This Thanksgiving season, it might seem there’s less to be thankful for. One out of eleven of Americans is out of work. Many pundits say the American dream is dead and see further decline of the West, particularly the United States.
My prediction: this decade may well be our country’s finest hour, the beginning of an economic revolution as important as the scientific revolution in the 16th century and the industrial revolution in the 18th century.
This entrepreneurial revolution will permanently reshape business as we know it and, more importantly, change the quality of life for all who come after us.
Barriers to Entrepreneurship
Startups’ rate of innovation was once constrained by limitations we only now understand. Startups faced long development cycles, high development costs, staggering failure rates and slow technology adoption curves. What’s more, they lacked expertise on how to build startups. Nearly all the limits to startups and innovation have been removed. Starting now.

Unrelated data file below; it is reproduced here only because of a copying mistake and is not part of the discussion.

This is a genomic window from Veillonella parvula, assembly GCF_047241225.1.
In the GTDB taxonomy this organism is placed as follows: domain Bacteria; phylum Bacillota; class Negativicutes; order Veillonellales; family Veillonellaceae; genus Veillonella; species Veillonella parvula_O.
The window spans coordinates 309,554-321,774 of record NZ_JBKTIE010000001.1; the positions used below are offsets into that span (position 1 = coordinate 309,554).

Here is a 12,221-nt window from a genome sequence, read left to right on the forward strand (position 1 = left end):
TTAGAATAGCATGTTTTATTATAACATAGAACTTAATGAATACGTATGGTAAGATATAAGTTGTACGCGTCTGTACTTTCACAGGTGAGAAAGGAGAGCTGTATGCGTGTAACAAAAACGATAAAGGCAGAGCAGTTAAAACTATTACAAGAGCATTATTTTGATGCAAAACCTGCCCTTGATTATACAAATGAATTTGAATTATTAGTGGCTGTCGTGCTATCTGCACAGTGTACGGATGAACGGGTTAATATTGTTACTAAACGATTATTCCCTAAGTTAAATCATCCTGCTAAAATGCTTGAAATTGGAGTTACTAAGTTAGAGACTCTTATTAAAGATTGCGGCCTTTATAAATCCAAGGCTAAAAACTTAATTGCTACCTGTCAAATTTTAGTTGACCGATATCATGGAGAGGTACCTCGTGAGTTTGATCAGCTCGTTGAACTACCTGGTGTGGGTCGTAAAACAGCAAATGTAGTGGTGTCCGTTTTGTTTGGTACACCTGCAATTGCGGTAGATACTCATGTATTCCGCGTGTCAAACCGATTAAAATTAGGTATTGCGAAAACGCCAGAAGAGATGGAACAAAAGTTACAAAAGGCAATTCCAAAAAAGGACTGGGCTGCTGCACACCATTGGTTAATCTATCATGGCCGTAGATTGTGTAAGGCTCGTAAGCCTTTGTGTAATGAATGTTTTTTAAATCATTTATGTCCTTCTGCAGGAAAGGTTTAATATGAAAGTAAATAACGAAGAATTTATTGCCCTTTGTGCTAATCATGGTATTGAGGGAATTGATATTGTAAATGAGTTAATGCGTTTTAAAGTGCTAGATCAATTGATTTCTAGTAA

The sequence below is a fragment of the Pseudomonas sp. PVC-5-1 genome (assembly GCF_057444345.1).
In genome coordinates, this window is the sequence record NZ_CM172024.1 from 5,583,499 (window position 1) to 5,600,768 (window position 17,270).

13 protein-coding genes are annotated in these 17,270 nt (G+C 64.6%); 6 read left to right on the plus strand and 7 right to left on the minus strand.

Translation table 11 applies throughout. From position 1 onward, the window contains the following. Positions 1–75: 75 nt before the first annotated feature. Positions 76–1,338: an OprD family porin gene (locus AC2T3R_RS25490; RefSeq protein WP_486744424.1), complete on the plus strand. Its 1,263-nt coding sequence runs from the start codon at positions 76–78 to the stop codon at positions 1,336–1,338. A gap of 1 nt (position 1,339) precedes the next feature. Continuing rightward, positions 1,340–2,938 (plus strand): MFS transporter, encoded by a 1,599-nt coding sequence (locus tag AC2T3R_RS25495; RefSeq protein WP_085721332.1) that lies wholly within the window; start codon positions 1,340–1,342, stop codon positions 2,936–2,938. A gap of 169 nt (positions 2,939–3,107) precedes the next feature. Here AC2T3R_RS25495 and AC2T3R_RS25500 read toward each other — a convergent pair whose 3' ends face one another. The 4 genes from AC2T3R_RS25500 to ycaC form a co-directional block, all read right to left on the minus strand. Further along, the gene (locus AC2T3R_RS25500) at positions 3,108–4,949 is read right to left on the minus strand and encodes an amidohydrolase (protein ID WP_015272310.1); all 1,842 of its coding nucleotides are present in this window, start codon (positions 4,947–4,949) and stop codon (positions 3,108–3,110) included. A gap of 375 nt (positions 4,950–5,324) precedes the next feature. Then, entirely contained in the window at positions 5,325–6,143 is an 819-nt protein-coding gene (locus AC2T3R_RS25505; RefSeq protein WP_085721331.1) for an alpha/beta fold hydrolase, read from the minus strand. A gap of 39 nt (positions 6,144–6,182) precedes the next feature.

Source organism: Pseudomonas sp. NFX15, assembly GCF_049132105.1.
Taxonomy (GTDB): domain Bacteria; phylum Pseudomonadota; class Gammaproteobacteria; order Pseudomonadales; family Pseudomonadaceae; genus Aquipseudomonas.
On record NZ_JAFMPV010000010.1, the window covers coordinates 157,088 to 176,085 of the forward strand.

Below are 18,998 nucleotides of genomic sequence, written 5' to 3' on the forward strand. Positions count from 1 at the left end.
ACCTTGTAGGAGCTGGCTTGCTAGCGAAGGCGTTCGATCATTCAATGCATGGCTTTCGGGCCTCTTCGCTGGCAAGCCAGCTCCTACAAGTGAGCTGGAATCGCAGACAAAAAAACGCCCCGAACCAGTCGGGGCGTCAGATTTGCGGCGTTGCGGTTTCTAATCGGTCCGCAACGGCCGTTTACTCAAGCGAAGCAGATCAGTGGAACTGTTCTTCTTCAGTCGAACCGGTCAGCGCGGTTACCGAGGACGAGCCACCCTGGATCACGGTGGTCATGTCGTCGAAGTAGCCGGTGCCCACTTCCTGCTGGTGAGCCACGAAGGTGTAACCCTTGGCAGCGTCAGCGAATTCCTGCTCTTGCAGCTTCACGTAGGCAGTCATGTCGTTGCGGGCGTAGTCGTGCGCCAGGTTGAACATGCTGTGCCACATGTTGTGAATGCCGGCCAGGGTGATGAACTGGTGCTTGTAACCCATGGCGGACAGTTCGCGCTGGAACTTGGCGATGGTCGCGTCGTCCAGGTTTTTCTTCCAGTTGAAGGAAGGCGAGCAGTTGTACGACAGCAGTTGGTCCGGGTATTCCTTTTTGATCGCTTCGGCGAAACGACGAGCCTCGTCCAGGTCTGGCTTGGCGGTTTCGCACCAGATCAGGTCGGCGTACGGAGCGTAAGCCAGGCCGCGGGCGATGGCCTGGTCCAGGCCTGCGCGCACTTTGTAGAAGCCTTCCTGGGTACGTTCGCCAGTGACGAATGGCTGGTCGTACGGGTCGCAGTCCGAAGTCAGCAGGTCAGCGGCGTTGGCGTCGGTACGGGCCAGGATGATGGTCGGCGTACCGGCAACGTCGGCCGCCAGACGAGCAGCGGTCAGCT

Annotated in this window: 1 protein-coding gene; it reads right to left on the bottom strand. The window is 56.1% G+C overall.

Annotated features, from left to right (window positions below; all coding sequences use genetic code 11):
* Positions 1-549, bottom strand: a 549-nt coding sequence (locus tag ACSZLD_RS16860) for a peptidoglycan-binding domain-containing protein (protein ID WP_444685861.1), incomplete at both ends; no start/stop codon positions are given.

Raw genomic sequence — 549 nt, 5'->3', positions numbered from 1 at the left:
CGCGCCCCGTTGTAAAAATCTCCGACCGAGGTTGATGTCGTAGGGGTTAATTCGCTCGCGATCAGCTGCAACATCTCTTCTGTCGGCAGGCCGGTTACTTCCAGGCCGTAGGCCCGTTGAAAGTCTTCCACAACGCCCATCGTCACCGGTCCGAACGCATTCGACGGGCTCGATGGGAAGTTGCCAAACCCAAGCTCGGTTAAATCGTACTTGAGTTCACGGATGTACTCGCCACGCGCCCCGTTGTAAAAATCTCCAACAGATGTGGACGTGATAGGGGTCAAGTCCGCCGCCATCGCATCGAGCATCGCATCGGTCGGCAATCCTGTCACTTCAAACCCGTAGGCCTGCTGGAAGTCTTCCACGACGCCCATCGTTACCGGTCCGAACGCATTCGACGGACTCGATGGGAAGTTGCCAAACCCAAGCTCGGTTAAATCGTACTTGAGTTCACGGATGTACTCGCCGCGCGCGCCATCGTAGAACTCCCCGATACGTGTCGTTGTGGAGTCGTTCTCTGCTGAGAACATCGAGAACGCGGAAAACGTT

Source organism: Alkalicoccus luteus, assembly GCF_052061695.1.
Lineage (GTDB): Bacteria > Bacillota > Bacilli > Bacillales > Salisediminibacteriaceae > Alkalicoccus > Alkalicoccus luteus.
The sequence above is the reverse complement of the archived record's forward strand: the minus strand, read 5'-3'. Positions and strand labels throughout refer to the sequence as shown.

The time to build a first product release was once measured in months or even years. But today’s startups launch with a minimum feature set in the shortest period of time. Today, on the web, a first product can be shipped in weeks rather than years, and built for thousands rather than millions of dollars. Open source software has slashed development costs. The cost of getting the first Internet commerce product out the door has dropped by a factor of a 10 or more in the last decade.